Pheasant farming is a relatively small industry here in Australia. Glenloth, in north-west Victoria, is one of the biggest suppliers. Ian Milburn has been breeding game birds for years and is a natural. He breeds Chinese ringnecks, which require intensive observation and management. Once they’re four weeks old, the pheasants can roam outside, protected in pens, until they reach 18-22 weeks. Farmed pheasants do not need to be hung in order to age and tenderise the meat, whereas their European cousins are truly wild and would be quite tough at any age unless they were hung. April to August is pheasant season and you can purchase them from specialist poultry suppliers and butchers.
About this time of the year I look forward to cooking traditional Blaukraut, German-style red cabbage. When I make it, I go all the way and have a German night and serve it with Schweinebraten (roast pork) and dumplings – very traditional and really delicious.
Cook finely sliced cabbage gently in a casserole with speck – or some kind of fatty smoked pork – and onions, green apples, a few cloves and a bay leaf. When the cabbage is just soft (about 1 hour), add a touch of red wine vinegar and a little sugar and keep cooking until meltingly tender. It can be made the day before because it keeps very well. It also goes happily with roast duck or quail. Red cabbage makes a really lovely coleslaw to have with, say, a poached brisket, mustard and rye sandwich. I make a dressing with caraway seeds, lemon zest, olive oil, garlic and vinegar, which is very nice and a bit un-usual. When making coleslaw, it’s best to cut the cabbage as finely as possible, sprinkle with salt and stand for 10 minutes before dressing to allow the cabbage to soften. A member of the Brassica genus, red cabbage is in season now and suits the cold weather. Look for a cabbage that is unblemished, heavy for its size and has a sheen to the leaves.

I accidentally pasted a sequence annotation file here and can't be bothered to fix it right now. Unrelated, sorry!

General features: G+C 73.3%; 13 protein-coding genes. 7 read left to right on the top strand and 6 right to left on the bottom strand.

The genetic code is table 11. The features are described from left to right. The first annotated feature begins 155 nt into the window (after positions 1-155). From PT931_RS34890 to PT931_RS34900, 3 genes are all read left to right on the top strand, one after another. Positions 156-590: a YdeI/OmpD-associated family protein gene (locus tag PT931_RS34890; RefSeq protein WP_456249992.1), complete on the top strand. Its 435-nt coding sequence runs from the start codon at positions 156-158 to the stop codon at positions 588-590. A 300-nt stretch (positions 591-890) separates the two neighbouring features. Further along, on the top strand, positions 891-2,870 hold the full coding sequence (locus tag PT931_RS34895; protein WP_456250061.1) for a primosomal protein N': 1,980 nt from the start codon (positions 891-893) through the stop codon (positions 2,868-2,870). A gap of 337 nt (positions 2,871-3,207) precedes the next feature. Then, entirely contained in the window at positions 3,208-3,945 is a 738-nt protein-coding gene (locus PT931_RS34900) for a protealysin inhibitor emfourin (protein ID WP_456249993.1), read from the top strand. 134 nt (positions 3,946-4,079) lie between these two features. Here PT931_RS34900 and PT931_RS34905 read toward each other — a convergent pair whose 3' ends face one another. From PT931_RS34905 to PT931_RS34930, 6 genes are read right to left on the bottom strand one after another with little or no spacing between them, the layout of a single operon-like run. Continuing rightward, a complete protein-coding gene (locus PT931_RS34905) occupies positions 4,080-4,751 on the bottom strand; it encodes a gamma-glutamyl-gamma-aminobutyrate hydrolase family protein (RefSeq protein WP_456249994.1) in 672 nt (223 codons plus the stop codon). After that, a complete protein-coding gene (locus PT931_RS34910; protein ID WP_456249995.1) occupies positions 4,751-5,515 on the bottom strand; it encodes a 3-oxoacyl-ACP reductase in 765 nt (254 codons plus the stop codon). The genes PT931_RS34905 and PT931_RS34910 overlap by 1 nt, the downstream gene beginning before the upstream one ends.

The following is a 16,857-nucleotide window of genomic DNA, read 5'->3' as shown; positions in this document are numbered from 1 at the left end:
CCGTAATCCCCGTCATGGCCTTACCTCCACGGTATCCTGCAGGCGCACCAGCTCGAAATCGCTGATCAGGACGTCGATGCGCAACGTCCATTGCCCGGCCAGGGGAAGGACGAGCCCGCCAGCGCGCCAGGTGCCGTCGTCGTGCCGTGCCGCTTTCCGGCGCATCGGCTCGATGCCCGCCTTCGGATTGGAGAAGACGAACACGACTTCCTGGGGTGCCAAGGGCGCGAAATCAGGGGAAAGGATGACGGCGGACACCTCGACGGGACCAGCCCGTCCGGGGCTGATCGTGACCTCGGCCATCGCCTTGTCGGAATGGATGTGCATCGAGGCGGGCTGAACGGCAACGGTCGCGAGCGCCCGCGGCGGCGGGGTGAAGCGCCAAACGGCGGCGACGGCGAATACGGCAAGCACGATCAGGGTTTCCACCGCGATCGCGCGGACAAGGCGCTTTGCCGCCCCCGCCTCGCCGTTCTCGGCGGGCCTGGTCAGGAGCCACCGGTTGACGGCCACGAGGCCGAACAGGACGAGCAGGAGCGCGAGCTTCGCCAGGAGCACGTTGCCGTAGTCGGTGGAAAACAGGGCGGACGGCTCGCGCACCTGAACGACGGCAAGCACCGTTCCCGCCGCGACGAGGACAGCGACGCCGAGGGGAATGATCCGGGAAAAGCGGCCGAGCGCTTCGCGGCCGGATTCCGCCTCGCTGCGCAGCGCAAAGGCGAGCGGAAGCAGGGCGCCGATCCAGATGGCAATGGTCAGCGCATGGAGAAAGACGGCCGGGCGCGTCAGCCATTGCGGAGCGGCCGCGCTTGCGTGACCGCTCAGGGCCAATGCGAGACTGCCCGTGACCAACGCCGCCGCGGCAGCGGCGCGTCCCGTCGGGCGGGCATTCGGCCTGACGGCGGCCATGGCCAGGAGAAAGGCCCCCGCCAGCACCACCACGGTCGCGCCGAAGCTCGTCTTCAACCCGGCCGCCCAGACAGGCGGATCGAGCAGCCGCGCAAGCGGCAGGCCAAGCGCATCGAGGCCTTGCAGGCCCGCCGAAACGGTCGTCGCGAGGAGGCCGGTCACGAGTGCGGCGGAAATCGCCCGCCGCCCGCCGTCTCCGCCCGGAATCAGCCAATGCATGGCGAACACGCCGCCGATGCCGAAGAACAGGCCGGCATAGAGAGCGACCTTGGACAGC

Part of the chicory family, and also known as Belgian endive or Belgian chicory, witlof is coming into season now. The Belgians developed a special technique of growing witlof to keep its pristine whiteness. It is dug up as a young plant and the roots and top are trimmed. It is then buried in sand and kept in complete darkness until the witlof spear appears. It needs to be stored in purple paper or black plastic to keep it unblemished and white.
This very pretty salad vegetable is a favourite of mine – a long and bulging white spear with pale golden tips, crisp and slightly bitter. It goes well with roasted walnuts or hazelnuts, young goat’s cheese, and watercress or radicchio. But witlof is also beautiful cooked – cut it in half and lay it in a shallow casserole dotted with plenty of butter, salt and pepper. Pour in just enough chicken
Apples, cumquats, custard apples, grapefruit, kiwifruit, lemons, limes, mandarins, melons, nashi, nuts, oranges, pears, persimmons, quince.
Asian greens, avocados, beetroot, broccoli, Brussels sprouts, carrots, cauliflower, celeriac, celery, fennel, ginger, horseradish, kale, leeks, onions, parsnips, potatoes, pumpkins, shallots, silverbeet, spinach, swedes, sweet potatoes, turnips.
Deepwater flathead, King George whiting, king prawns, Pacific oysters, sand whiting, sea mullet, yellowfin bream.